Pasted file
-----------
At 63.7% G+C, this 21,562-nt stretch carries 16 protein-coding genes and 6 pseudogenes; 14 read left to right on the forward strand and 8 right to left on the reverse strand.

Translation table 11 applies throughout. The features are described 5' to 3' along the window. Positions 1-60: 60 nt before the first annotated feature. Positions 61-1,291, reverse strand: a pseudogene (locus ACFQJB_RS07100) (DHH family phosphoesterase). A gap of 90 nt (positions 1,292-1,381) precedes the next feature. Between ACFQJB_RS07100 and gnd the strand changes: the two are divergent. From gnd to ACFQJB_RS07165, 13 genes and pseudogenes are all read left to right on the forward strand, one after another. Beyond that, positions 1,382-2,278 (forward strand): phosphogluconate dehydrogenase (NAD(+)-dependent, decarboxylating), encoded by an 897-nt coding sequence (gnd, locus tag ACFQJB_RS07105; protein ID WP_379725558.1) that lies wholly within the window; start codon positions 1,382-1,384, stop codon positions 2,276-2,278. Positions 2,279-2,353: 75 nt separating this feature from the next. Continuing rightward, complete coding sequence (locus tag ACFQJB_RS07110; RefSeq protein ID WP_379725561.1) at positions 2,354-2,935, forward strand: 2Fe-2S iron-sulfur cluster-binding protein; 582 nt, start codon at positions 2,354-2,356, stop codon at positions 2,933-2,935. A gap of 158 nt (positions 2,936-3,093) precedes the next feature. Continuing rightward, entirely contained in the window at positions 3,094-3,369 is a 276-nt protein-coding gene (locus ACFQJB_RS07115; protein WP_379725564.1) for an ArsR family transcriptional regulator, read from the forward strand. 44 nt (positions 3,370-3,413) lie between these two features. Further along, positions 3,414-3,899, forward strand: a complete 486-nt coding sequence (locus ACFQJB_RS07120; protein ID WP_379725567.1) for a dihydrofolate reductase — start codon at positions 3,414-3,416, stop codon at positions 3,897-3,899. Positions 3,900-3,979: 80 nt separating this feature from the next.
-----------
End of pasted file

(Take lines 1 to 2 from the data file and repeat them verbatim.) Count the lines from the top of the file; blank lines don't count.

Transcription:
At 63.7% G+C, this 21,562-nt stretch carries 16 protein-coding genes and 6 pseudogenes; 14 read left to right on the forward strand and 8 right to left on the reverse strand.

Translation table 11 applies throughout. The features are described 5' to 3' along the window. Positions 1-60: 60 nt before the first annotated feature. Positions 61-1,291, reverse strand: a pseudogene (locus ACFQJB_RS07100) (DHH family phosphoesterase). A gap of 90 nt (positions 1,292-1,381) precedes the next feature. Between ACFQJB_RS07100 and gnd the strand changes: the two are divergent. From gnd to ACFQJB_RS07165, 13 genes and pseudogenes are all read left to right on the forward strand, one after another. Beyond that, positions 1,382-2,278 (forward strand): phosphogluconate dehydrogenase (NAD(+)-dependent, decarboxylating), encoded by an 897-nt coding sequence (gnd, locus tag ACFQJB_RS07105; protein ID WP_379725558.1) that lies wholly within the window; start codon positions 1,382-1,384, stop codon positions 2,276-2,278. Positions 2,279-2,353: 75 nt separating this feature from the next. Continuing rightward, complete coding sequence (locus tag ACFQJB_RS07110; RefSeq protein ID WP_379725561.1) at positions 2,354-2,935, forward strand: 2Fe-2S iron-sulfur cluster-binding protein; 582 nt, start codon at positions 2,354-2,356, stop codon at positions 2,933-2,935. A gap of 158 nt (positions 2,936-3,093) precedes the next feature. Continuing rightward, entirely contained in the window at positions 3,094-3,369 is a 276-nt protein-coding gene (locus ACFQJB_RS07115; protein WP_379725564.1) for an ArsR family transcriptional regulator, read from the forward strand. 44 nt (positions 3,370-3,413) lie between these two features. Further along, positions 3,414-3,899, forward strand: a complete 486-nt coding sequence (locus ACFQJB_RS07120; protein ID WP_379725567.1) for a dihydrofolate reductase — start codon at positions 3,414-3,416, stop codon at positions 3,897-3,899. Positions 3,900-3,979: 80 nt separating this feature from the next.